Dow: Why Banks Didn't Play Ball

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It was a solid day for stocks today, as the Dow and the broader S&P 500 Index both advanced 0.6%. The S&P 500 achieved a new five-year high, but financials didn't play along -- they were the only losing sector today. In fact, JPMorgan and Bank of America were two of the three worst-performing stocks in the S&P 500, declining 0.8% and 4.2%, respectively. (Unsurprisingly, then, they were the worst performing Dow components.)

Why banks didn't play ball
Both B of A and Citigroup reported earnings today. The results were not well received; as mentioned above, B of A shares fell 4.2%; meanwhile, Citi shares lost 2.9%. As one New York money manager told Bloomberg:

Both organizations are, for lack of a better word, somewhat lost. [They] have been spending a significant amount of time dealing with the problems of the past rather than aggressively marketing the organizations.

I suspect this view is relatively popular among professional investors, who find it convenient to conflate the two companies' positions, performance, and prospects. (How's that for alliteration?) A reductive model of the universal banks has J.P. Morgan in a league of its own, completely separate from the second tier made up of B of A and Citi, which are still floundering.


Of course, the notion that this view is widely held is merely a hypothesis, and one that is difficult, at that. But if it is true, I think that part of the decline in B of A's stock is attributable to that of Citi's. You might retort: Why, then, would the former fall harder than the latter? Good question, but I think the recent relative performance of the two shares may help to answer it:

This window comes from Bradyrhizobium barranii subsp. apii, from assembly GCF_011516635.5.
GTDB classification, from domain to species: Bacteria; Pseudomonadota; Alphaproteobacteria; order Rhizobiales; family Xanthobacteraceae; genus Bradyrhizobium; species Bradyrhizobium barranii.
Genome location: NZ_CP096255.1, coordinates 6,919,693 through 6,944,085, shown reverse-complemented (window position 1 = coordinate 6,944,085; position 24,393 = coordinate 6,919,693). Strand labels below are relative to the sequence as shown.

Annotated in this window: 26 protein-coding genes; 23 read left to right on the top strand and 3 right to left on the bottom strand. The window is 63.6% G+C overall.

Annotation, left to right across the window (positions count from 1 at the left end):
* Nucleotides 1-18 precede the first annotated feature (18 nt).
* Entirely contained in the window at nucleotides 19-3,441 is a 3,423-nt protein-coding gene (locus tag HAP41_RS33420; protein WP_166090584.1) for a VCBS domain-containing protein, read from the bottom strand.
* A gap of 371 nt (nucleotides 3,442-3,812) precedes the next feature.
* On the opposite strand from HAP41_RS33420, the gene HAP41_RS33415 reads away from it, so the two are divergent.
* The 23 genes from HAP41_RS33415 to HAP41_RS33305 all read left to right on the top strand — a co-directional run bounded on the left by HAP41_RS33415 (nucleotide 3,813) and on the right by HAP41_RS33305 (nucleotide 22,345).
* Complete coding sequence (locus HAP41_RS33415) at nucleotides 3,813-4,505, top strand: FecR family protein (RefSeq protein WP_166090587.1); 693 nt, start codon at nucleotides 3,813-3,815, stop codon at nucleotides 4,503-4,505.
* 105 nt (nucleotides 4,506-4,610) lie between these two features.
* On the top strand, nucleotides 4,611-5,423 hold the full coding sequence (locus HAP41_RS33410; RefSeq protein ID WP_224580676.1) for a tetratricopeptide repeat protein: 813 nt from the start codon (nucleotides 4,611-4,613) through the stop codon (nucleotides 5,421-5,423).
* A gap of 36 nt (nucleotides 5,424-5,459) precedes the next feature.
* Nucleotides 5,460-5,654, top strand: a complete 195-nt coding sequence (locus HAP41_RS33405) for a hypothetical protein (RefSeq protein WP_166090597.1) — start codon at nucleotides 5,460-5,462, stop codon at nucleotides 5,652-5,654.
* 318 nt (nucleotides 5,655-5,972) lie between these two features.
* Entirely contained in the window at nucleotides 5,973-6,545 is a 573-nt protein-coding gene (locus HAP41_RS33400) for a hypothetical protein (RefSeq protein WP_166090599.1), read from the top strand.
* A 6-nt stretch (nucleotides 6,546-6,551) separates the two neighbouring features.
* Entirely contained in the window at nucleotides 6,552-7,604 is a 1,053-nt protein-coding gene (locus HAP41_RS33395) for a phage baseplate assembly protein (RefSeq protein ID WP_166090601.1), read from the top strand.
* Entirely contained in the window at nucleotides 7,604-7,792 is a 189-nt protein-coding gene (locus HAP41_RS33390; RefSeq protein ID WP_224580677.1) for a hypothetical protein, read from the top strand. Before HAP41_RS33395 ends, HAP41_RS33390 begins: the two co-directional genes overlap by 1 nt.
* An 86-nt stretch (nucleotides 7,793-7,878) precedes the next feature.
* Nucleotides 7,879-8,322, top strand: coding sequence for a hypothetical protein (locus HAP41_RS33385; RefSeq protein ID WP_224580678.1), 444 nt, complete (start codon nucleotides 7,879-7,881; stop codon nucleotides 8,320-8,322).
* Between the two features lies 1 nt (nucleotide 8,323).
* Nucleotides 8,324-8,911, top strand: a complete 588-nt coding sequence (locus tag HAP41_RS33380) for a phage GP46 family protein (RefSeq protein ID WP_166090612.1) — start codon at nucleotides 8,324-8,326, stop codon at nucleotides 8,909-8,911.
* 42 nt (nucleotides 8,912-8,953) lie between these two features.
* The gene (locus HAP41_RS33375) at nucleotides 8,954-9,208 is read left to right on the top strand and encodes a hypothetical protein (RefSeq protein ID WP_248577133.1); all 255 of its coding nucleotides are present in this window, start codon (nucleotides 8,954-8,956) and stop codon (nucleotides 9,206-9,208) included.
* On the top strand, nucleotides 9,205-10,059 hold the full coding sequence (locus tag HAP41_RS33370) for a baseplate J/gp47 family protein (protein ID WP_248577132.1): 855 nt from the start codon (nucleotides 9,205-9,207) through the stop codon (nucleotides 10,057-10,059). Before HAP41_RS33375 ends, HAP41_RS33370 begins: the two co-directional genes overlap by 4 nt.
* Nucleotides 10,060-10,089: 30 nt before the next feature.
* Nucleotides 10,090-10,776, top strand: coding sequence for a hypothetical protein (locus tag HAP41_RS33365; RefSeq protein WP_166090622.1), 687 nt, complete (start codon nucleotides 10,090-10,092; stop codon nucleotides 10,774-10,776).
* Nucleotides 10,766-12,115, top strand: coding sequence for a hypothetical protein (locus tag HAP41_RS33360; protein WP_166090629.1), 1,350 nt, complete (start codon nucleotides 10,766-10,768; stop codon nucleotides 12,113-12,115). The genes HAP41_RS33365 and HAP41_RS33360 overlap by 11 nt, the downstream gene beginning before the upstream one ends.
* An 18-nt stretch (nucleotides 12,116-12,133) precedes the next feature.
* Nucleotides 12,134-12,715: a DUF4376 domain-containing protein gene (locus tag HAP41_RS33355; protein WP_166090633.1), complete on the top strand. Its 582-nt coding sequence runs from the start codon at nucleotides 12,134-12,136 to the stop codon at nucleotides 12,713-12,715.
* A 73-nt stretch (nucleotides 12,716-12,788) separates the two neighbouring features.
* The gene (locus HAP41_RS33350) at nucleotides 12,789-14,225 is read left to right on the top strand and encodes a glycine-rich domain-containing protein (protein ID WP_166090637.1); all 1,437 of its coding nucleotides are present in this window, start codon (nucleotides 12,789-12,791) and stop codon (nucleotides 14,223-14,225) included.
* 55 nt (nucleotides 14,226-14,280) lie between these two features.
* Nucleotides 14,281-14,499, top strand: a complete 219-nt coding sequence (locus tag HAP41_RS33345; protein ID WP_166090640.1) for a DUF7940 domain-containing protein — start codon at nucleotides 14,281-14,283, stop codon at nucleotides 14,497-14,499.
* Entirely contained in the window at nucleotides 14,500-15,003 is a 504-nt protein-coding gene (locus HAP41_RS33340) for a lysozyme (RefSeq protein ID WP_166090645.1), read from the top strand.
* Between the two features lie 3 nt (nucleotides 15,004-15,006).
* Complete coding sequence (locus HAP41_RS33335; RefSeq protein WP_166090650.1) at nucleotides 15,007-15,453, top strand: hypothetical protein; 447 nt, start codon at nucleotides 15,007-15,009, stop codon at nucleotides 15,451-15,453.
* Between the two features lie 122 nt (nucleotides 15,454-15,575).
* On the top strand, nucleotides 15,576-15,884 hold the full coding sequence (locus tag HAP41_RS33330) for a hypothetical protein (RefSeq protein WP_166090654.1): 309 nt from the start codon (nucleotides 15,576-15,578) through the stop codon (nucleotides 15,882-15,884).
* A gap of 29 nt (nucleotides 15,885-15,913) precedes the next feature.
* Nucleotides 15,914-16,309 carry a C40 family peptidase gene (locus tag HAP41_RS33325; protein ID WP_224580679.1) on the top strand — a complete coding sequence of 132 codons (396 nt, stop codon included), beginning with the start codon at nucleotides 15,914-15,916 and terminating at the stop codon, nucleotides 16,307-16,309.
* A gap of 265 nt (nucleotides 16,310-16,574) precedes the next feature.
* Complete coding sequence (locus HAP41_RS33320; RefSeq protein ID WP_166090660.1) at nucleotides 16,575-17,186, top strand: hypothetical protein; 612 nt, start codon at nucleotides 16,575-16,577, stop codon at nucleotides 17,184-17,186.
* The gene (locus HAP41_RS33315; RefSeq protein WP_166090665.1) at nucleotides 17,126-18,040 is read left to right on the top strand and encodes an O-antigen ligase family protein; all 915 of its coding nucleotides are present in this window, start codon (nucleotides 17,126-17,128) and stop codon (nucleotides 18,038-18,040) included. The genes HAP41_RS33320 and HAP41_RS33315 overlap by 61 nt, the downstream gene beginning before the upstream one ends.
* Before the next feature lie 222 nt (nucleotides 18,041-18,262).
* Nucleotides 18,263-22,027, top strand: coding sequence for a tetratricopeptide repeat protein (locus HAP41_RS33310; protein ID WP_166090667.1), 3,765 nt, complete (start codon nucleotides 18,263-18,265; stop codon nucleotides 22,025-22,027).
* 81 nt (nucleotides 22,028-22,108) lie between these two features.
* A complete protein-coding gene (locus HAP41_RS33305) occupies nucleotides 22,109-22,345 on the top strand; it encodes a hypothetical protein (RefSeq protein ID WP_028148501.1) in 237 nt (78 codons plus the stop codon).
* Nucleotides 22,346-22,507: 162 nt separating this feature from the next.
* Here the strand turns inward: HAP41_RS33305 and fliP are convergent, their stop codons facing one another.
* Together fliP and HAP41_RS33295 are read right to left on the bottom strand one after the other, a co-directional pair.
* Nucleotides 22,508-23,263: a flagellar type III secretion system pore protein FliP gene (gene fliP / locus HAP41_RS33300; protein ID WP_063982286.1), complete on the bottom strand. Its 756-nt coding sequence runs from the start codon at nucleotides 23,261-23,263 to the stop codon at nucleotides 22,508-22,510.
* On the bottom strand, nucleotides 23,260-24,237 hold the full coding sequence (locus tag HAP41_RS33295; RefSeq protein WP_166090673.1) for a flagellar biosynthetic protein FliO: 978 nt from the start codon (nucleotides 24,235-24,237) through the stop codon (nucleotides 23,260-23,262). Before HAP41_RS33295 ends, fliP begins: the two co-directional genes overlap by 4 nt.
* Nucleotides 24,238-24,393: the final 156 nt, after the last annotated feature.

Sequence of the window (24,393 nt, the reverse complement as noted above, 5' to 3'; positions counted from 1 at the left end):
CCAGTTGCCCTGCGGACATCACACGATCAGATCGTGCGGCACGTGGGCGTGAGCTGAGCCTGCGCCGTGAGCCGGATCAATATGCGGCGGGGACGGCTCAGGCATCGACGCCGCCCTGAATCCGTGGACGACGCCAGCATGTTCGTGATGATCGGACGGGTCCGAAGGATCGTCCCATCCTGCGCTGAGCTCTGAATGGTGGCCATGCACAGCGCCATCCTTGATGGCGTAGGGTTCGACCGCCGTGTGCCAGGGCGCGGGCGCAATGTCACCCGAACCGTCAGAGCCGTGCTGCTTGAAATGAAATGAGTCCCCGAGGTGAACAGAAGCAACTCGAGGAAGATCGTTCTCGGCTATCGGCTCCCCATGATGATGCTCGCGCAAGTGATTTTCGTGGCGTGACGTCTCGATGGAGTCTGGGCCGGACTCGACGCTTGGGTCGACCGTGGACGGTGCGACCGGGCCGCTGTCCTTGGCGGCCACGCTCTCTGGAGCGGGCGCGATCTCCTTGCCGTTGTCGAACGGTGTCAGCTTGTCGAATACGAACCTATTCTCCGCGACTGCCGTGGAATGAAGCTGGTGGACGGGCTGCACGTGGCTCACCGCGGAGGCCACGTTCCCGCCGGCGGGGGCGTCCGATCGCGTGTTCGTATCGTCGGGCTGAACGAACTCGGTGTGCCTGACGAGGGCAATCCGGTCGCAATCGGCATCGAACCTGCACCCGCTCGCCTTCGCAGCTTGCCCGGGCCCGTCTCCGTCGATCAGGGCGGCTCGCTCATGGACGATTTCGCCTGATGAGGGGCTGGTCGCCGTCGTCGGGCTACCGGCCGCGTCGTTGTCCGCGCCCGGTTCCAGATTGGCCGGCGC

Chart

Data by YCharts.

As the graph clearly shows, B of A shares have dusted Citi's over the three-month period ended yesterday, while both have smashed the broad market. In other words, on the heels of a strong run-up in their stock prices, B of A had further to fall than Citi.

You may have guessed that I don't share the view that B of A and Citi are similar organizations. Keep in mind, variant perception is a potential source of opportunity -- assuming it is correct.

To learn more about the most-talked-about bank out there, check out our in-depth company report on Bank of America. The report details Bank of America's prospects, including three reasons to buy, and three reasons to sell. Just click here to get access.

The article Dow: Why Banks Didn't Play Ball originally appeared on Fool.com.

Fool contributor Alex Dumortier, CFA has no position in any stocks mentioned; you can follow him @longrunreturns. The Motley Fool owns shares of Bank of America and Citigroup Inc . Try any of our Foolish newsletter services free for 30 days. We Fools may not all hold the same opinions, but we all believe that considering a diverse range of insights makes us better investors. The Motley Fool has a disclosure policy.

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